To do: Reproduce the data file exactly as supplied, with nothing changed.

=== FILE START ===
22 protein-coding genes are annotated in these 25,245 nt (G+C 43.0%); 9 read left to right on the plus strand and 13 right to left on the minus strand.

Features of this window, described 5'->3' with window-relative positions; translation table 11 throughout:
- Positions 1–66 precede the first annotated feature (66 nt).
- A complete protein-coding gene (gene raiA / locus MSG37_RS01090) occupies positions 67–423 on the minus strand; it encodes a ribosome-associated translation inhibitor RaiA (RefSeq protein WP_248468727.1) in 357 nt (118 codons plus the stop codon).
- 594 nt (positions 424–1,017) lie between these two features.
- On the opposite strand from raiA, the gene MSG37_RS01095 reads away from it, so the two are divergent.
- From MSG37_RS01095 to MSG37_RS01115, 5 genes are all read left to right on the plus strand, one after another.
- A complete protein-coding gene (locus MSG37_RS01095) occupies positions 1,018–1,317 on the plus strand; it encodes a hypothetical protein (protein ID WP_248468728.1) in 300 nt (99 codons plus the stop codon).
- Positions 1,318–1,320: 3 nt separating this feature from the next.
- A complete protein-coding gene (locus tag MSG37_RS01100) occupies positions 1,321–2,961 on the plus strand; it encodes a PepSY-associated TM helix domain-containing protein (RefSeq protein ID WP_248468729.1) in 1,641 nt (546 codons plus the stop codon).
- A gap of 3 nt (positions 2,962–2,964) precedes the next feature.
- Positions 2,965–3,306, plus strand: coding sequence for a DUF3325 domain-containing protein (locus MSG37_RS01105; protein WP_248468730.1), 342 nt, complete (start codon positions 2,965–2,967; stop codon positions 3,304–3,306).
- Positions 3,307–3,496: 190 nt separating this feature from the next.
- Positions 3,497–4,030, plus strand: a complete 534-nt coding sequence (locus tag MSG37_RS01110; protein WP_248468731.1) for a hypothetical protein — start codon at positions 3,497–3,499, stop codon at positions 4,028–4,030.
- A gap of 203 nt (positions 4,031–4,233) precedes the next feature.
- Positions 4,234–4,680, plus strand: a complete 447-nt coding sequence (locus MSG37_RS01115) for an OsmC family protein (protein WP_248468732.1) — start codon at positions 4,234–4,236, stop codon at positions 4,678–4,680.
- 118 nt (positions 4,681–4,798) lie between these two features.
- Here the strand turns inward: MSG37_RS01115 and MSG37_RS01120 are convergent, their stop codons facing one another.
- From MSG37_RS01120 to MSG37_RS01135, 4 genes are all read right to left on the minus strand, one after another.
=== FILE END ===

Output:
22 protein-coding genes are annotated in these 25,245 nt (G+C 43.0%); 9 read left to right on the plus strand and 13 right to left on the minus strand.

Features of this window, described 5'->3' with window-relative positions; translation table 11 throughout:
- Positions 1–66 precede the first annotated feature (66 nt).
- A complete protein-coding gene (gene raiA / locus MSG37_RS01090) occupies positions 67–423 on the minus strand; it encodes a ribosome-associated translation inhibitor RaiA (RefSeq protein WP_248468727.1) in 357 nt (118 codons plus the stop codon).
- 594 nt (positions 424–1,017) lie between these two features.
- On the opposite strand from raiA, the gene MSG37_RS01095 reads away from it, so the two are divergent.
- From MSG37_RS01095 to MSG37_RS01115, 5 genes are all read left to right on the plus strand, one after another.
- A complete protein-coding gene (locus MSG37_RS01095) occupies positions 1,018–1,317 on the plus strand; it encodes a hypothetical protein (protein ID WP_248468728.1) in 300 nt (99 codons plus the stop codon).
- Positions 1,318–1,320: 3 nt separating this feature from the next.
- A complete protein-coding gene (locus tag MSG37_RS01100) occupies positions 1,321–2,961 on the plus strand; it encodes a PepSY-associated TM helix domain-containing protein (RefSeq protein ID WP_248468729.1) in 1,641 nt (546 codons plus the stop codon).
- A gap of 3 nt (positions 2,962–2,964) precedes the next feature.
- Positions 2,965–3,306, plus strand: coding sequence for a DUF3325 domain-containing protein (locus MSG37_RS01105; protein WP_248468730.1), 342 nt, complete (start codon positions 2,965–2,967; stop codon positions 3,304–3,306).
- Positions 3,307–3,496: 190 nt separating this feature from the next.
- Positions 3,497–4,030, plus strand: a complete 534-nt coding sequence (locus tag MSG37_RS01110; protein WP_248468731.1) for a hypothetical protein — start codon at positions 3,497–3,499, stop codon at positions 4,028–4,030.
- A gap of 203 nt (positions 4,031–4,233) precedes the next feature.
- Positions 4,234–4,680, plus strand: a complete 447-nt coding sequence (locus MSG37_RS01115) for an OsmC family protein (protein WP_248468732.1) — start codon at positions 4,234–4,236, stop codon at positions 4,678–4,680.
- 118 nt (positions 4,681–4,798) lie between these two features.
- Here the strand turns inward: MSG37_RS01115 and MSG37_RS01120 are convergent, their stop codons facing one another.
- From MSG37_RS01120 to MSG37_RS01135, 4 genes are all read right to left on the minus strand, one after another.